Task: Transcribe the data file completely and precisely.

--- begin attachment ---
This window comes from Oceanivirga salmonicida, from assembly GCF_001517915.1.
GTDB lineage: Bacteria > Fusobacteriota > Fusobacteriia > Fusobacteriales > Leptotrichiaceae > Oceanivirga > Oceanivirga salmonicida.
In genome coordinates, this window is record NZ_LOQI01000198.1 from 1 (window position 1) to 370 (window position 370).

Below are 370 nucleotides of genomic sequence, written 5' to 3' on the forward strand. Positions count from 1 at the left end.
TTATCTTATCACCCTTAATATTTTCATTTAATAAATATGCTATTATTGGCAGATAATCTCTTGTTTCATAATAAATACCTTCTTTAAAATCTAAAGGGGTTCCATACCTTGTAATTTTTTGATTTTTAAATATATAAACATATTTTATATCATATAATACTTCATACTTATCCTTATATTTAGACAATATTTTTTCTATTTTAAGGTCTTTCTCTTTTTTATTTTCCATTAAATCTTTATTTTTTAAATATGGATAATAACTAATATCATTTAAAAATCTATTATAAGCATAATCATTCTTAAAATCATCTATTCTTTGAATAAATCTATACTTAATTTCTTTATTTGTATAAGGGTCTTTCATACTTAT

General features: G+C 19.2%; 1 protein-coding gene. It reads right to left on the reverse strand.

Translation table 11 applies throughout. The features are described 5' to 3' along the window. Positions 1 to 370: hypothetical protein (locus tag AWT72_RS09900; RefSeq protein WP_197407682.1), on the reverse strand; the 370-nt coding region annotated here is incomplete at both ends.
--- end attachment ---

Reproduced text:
This window comes from Oceanivirga salmonicida, from assembly GCF_001517915.1.
GTDB lineage: Bacteria > Fusobacteriota > Fusobacteriia > Fusobacteriales > Leptotrichiaceae > Oceanivirga > Oceanivirga salmonicida.
In genome coordinates, this window is record NZ_LOQI01000198.1 from 1 (window position 1) to 370 (window position 370).

Below are 370 nucleotides of genomic sequence, written 5' to 3' on the forward strand. Positions count from 1 at the left end.
TTATCTTATCACCCTTAATATTTTCATTTAATAAATATGCTATTATTGGCAGATAATCTCTTGTTTCATAATAAATACCTTCTTTAAAATCTAAAGGGGTTCCATACCTTGTAATTTTTTGATTTTTAAATATATAAACATATTTTATATCATATAATACTTCATACTTATCCTTATATTTAGACAATATTTTTTCTATTTTAAGGTCTTTCTCTTTTTTATTTTCCATTAAATCTTTATTTTTTAAATATGGATAATAACTAATATCATTTAAAAATCTATTATAAGCATAATCATTCTTAAAATCATCTATTCTTTGAATAAATCTATACTTAATTTCTTTATTTGTATAAGGGTCTTTCATACTTAT

General features: G+C 19.2%; 1 protein-coding gene. It reads right to left on the reverse strand.

Translation table 11 applies throughout. The features are described 5' to 3' along the window. Positions 1 to 370: hypothetical protein (locus tag AWT72_RS09900; RefSeq protein WP_197407682.1), on the reverse strand; the 370-nt coding region annotated here is incomplete at both ends.